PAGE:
That’s it.  All other dependencies are included in the trunk.  This demo demonstrates how to create/update a database during a build, version, compile and test.  The tests include some unit tests and an integration test that test the database whose schema is created during the build.  Compilation is done by delegating to msbuild.exe from NAnt.

I’ve also attempted to include CCNet itself in the trunk, but there are still a few issues running CCNet from that location.

What are the Alt.Net principles? – my answer

I’ll be attending the AltNetConf.  Convenient for me that it’s in Austin, TX.  It’s an open space conference, and I consider it the founding conference of a conversation that is “Alt.Net”.  I’ll be proposing the topic: What are the Alt.Net principles?.

The definition of Alt.Net isn’t defined yet.  It’s not even at a point where I can explain what it is and actually have other agree with me.  

Since I know the guy who originally coined the term, I have some insight into what David meant, but I’m going to propose some principles that, together, should be the definition of Alt.Net.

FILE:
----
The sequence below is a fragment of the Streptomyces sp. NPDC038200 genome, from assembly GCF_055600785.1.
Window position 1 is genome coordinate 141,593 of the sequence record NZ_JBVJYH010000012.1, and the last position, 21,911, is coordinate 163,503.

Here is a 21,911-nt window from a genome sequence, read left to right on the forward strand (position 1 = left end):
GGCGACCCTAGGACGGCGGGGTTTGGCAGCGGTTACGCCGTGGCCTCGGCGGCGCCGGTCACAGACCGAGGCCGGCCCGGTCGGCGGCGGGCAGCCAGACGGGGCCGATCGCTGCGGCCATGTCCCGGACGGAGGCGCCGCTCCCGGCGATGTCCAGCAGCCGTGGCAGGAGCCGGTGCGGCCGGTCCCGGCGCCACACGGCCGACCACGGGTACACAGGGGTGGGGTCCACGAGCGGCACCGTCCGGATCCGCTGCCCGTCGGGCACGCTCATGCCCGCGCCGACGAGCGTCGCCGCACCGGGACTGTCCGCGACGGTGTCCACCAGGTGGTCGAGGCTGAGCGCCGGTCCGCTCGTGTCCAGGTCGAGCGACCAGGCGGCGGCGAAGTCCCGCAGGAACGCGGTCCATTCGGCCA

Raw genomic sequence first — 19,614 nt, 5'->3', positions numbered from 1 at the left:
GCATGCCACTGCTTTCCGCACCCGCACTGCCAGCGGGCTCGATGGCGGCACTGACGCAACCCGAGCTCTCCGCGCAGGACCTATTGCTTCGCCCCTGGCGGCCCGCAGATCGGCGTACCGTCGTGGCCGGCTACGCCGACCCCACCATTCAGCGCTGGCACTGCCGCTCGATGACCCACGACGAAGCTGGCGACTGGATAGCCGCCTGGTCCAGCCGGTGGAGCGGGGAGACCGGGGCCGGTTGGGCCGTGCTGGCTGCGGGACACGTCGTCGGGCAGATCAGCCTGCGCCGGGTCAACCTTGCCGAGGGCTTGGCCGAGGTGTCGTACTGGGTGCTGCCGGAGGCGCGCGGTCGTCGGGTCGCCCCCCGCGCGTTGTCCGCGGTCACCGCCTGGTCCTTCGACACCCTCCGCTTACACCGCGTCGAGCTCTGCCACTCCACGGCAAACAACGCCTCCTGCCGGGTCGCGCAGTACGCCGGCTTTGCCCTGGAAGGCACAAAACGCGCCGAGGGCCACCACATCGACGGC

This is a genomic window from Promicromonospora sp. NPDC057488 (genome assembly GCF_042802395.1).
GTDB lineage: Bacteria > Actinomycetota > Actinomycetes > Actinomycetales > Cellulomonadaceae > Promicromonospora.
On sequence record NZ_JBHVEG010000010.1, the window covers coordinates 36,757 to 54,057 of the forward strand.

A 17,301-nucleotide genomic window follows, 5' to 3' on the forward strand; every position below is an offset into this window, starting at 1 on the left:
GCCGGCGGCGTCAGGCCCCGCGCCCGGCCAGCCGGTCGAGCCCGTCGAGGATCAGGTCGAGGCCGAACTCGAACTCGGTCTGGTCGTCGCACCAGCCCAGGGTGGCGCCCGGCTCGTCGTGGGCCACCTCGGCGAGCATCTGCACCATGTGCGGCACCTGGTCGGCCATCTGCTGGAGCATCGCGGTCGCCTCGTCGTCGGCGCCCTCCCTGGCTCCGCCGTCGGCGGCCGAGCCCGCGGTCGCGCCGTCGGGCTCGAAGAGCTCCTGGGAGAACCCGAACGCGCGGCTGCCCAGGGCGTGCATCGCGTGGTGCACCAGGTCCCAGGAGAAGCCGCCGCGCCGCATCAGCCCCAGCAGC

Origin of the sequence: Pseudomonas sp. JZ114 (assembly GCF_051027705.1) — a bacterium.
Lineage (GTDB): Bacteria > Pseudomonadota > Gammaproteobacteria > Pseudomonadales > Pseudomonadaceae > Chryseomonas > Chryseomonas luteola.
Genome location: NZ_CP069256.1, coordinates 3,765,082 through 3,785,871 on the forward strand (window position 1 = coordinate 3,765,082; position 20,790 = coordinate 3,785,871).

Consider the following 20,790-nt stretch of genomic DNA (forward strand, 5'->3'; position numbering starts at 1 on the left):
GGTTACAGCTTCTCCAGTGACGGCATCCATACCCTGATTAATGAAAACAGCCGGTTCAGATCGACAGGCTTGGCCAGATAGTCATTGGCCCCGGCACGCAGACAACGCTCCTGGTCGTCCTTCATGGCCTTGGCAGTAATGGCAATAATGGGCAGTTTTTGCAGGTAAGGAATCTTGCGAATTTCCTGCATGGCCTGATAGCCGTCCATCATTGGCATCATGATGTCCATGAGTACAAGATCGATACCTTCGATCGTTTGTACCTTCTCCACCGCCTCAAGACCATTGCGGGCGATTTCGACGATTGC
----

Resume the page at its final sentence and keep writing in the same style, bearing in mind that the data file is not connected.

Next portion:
First, Alt.Net inherits Agile, and IS Agile.  Therefore:

  • Individuals and interactions over processes and tools
  • Working software over comprehensive documentation
  • Customer collaboration over contract negotiation
  • Responding to change over following a plan 

Extended principles:

  • Excellence and quality
    In a world of wizard-generated, disposable software (disposed 2 years later by necessity, not choice), Alt.Net focuses us on excellence in the software we create.  While the world may pay for and accept software that lives for 2 years before becoming utterly unmaintainable, we don’t accept shoddy work.  We know that we can deliver high quality software faster than others can deliver low quality software, so we accept no less than the highest in quality.  We strive for excellence through solid engineering practices and a high level of software education.  Coincidentally, Extreme Programming helps in this area, but Alt.Net does not specifically _mean_ XP.
  • Alternative Vendors